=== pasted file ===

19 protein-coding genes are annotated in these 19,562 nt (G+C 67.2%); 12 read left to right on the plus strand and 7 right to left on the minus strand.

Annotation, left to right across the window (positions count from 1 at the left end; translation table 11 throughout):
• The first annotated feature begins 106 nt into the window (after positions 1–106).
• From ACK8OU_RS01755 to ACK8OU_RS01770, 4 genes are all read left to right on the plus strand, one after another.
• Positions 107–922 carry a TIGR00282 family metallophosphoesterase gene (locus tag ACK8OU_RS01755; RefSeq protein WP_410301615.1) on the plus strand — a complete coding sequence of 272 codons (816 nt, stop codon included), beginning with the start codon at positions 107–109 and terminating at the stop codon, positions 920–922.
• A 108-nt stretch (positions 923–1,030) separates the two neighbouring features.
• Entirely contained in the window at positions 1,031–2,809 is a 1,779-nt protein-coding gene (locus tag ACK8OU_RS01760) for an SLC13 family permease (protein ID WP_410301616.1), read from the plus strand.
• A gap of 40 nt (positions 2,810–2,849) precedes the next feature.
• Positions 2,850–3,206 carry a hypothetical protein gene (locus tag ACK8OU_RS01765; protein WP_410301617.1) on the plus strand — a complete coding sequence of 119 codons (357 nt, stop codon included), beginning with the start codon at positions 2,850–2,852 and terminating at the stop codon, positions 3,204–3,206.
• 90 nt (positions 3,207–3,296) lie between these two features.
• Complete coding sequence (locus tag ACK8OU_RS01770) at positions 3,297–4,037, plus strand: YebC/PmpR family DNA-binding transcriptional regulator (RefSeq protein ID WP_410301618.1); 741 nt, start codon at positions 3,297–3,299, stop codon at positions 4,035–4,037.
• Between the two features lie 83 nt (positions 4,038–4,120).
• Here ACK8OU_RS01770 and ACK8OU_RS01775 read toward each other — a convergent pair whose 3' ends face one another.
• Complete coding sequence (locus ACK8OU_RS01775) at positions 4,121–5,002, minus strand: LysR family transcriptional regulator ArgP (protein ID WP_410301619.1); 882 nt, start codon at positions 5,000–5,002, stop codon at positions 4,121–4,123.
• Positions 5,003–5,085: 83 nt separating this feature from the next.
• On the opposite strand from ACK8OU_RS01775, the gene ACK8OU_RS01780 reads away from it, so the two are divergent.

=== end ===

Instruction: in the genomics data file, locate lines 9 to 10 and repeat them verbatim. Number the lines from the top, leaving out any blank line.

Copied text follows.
• Positions 2,850–3,206 carry a hypothetical protein gene (locus tag ACK8OU_RS01765; protein WP_410301617.1) on the plus strand — a complete coding sequence of 119 codons (357 nt, stop codon included), beginning with the start codon at positions 2,850–2,852 and terminating at the stop codon, positions 3,204–3,206.
• 90 nt (positions 3,207–3,296) lie between these two features.